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With jobs and industry at stake, pork-producing states like Minnesota work to correct ‘swine flu’ misinformation


WASHINGTON, D.C. — Producers of consumer goods in the United States spend serious cash every year to advertise their products in just the right way — strategic ad placements, unique font types and catchy commercial jingles.

And, so, it must have been with something like horror that pork producers in Minnesota and around the United States woke up last weekend to headlines of a pending “swine flu” pandemic.

“The biggest thing is to give an accurate message to consumers — there is no threat to food safety with this virus,” said David Preisler, executive director of the Minnesota Pork Producers.

By Wednesday, the market for pigs had dropped by 15 percent — the steepest plunge in Preisler’s memory. Russia and China have now refused to accept pork exports from certain U.S. states.

So, while scientists and medical professionals around the country have been bulking up their antiviral arsenals, Preisler and his pork-producing ilk have been waging a different, but equally frantic, battle over branding.

 “The message has to be very clear that people do not get this from eating pork. That is not how this is transmitted,” said Sen. Amy Klobuchar, D-Minn., on Tuesday. “These countries that are closing their borders to our pork, it is not just an overreaction; it is just plain bad science.”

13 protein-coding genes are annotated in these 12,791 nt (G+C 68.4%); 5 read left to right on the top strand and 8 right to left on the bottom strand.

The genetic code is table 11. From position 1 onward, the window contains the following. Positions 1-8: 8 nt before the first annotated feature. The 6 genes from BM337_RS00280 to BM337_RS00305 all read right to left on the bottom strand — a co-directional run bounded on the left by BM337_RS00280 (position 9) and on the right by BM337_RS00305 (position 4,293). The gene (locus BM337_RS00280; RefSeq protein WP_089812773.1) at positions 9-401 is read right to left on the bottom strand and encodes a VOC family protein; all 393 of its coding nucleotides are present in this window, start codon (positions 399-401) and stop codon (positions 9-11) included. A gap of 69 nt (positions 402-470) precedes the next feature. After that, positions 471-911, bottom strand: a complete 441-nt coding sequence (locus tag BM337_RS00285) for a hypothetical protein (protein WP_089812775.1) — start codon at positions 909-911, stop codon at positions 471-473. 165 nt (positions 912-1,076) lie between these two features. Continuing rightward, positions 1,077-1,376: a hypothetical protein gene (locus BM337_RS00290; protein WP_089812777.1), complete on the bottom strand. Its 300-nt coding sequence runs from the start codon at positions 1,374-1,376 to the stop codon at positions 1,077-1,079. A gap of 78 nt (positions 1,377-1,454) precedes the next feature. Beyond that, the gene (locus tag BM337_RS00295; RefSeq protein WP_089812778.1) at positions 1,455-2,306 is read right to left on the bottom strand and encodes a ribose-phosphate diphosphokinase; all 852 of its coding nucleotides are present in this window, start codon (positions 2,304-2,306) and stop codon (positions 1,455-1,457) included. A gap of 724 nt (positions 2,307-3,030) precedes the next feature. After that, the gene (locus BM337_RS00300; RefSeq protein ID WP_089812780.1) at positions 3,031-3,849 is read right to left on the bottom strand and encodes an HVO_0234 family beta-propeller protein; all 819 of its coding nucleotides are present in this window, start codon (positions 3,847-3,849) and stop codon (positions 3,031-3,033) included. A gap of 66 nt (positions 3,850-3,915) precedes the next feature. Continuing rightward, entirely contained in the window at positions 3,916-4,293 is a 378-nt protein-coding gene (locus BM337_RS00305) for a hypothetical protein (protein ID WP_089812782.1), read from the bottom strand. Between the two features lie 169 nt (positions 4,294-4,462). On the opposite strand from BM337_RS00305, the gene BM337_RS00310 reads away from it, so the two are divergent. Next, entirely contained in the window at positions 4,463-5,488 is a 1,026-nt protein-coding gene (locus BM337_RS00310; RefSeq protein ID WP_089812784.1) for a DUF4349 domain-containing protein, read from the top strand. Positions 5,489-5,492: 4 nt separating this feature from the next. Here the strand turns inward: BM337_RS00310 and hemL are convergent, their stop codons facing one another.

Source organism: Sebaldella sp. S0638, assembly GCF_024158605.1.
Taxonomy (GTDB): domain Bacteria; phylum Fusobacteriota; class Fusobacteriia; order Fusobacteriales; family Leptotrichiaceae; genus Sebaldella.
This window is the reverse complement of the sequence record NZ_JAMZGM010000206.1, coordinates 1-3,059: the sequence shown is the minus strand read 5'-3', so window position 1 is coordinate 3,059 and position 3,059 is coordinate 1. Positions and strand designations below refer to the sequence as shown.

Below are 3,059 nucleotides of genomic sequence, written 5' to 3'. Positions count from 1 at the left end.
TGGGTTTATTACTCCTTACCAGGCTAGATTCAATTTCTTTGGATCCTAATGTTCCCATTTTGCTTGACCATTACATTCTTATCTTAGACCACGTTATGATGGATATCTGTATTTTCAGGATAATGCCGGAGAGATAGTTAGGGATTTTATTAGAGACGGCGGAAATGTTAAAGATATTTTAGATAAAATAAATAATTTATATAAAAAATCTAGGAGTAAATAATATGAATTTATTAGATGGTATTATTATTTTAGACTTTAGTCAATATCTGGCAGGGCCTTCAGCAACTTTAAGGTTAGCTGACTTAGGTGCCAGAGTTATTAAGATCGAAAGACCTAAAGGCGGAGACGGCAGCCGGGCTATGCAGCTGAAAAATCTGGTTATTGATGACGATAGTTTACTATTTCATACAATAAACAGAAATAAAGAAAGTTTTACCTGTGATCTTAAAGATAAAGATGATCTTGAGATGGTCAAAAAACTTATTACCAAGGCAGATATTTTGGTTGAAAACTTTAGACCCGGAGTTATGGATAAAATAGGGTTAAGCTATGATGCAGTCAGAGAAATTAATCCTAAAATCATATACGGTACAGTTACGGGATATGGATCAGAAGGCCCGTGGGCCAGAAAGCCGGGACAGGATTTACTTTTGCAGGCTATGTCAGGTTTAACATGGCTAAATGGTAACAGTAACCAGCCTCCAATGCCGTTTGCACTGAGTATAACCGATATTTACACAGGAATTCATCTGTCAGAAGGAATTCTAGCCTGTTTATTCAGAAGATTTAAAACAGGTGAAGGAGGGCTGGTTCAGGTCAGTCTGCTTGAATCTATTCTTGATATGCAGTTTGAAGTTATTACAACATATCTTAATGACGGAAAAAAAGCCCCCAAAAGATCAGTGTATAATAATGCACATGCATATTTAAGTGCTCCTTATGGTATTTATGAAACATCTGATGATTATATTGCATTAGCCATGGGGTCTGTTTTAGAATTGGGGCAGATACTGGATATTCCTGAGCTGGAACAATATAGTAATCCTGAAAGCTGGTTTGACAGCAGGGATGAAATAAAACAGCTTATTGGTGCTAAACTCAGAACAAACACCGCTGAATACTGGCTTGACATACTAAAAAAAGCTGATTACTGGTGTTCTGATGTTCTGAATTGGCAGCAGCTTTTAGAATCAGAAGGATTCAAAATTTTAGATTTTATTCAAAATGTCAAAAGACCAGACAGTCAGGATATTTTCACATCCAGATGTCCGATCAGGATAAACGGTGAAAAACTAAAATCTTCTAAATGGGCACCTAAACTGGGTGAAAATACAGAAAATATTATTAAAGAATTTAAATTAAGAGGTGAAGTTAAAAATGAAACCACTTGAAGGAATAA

In response to concerns, President Obama and the secretary of agriculture on Wednesday began calling the new virus the 2009 H1N1 flu virus.

Meanwhile, other groups are still going with the “swine flu” label, most notably, the Centers for Disease Control and Prevention website.

Indeed, people cannot contract the H1N1 virus from eating pork.  And, there is no evidence, so far, that people who are now becoming sick were even in contact with pigs. The new flu is a combination of human, swine, and bird influenza viruses. Plus, it is still unclear how susceptible pigs are to it.

These important details, of course, are of no small significance to Minnesota, which ranks behind only Iowa in the number of pigs and the dollars generated through pork production.
Pork and corn are consistently the top two agricultural enterprises in the state, according to Preisler. The pork industry helps support roughly 22,500 jobs in Minnesota alone.